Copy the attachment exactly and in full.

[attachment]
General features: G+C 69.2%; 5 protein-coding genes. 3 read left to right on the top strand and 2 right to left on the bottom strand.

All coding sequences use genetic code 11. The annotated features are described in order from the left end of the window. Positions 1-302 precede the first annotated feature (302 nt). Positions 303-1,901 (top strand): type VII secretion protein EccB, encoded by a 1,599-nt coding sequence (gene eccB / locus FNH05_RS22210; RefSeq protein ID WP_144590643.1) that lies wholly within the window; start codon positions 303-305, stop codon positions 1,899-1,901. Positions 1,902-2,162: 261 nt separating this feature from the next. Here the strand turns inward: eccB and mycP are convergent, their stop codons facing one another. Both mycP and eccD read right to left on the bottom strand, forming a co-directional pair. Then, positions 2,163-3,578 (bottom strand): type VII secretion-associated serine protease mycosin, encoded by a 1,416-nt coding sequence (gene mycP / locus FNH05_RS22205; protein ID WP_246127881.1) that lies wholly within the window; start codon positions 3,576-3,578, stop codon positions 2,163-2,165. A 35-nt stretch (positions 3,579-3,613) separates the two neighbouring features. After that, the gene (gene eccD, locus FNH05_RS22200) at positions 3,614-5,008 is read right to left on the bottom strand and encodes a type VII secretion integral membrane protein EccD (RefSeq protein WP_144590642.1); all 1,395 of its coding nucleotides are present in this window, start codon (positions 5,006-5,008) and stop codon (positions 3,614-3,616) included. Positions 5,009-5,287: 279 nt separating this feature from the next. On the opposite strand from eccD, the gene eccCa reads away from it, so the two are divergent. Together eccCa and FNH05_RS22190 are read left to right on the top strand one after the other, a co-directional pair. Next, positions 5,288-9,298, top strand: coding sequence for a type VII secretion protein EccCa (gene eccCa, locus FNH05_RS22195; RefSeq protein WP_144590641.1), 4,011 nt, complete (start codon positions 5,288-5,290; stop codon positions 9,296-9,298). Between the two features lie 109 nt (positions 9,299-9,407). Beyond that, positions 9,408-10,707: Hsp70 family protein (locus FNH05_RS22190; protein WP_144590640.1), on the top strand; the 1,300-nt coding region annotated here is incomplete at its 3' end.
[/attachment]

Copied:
General features: G+C 69.2%; 5 protein-coding genes. 3 read left to right on the top strand and 2 right to left on the bottom strand.

All coding sequences use genetic code 11. The annotated features are described in order from the left end of the window. Positions 1-302 precede the first annotated feature (302 nt). Positions 303-1,901 (top strand): type VII secretion protein EccB, encoded by a 1,599-nt coding sequence (gene eccB / locus FNH05_RS22210; RefSeq protein ID WP_144590643.1) that lies wholly within the window; start codon positions 303-305, stop codon positions 1,899-1,901. Positions 1,902-2,162: 261 nt separating this feature from the next. Here the strand turns inward: eccB and mycP are convergent, their stop codons facing one another. Both mycP and eccD read right to left on the bottom strand, forming a co-directional pair. Then, positions 2,163-3,578 (bottom strand): type VII secretion-associated serine protease mycosin, encoded by a 1,416-nt coding sequence (gene mycP / locus FNH05_RS22205; protein ID WP_246127881.1) that lies wholly within the window; start codon positions 3,576-3,578, stop codon positions 2,163-2,165. A 35-nt stretch (positions 3,579-3,613) separates the two neighbouring features. After that, the gene (gene eccD, locus FNH05_RS22200) at positions 3,614-5,008 is read right to left on the bottom strand and encodes a type VII secretion integral membrane protein EccD (RefSeq protein WP_144590642.1); all 1,395 of its coding nucleotides are present in this window, start codon (positions 5,006-5,008) and stop codon (positions 3,614-3,616) included. Positions 5,009-5,287: 279 nt separating this feature from the next. On the opposite strand from eccD, the gene eccCa reads away from it, so the two are divergent. Together eccCa and FNH05_RS22190 are read left to right on the top strand one after the other, a co-directional pair. Next, positions 5,288-9,298, top strand: coding sequence for a type VII secretion protein EccCa (gene eccCa, locus FNH05_RS22195; RefSeq protein WP_144590641.1), 4,011 nt, complete (start codon positions 5,288-5,290; stop codon positions 9,296-9,298). Between the two features lie 109 nt (positions 9,299-9,407). Beyond that, positions 9,408-10,707: Hsp70 family protein (locus FNH05_RS22190; protein WP_144590640.1), on the top strand; the 1,300-nt coding region annotated here is incomplete at its 3' end.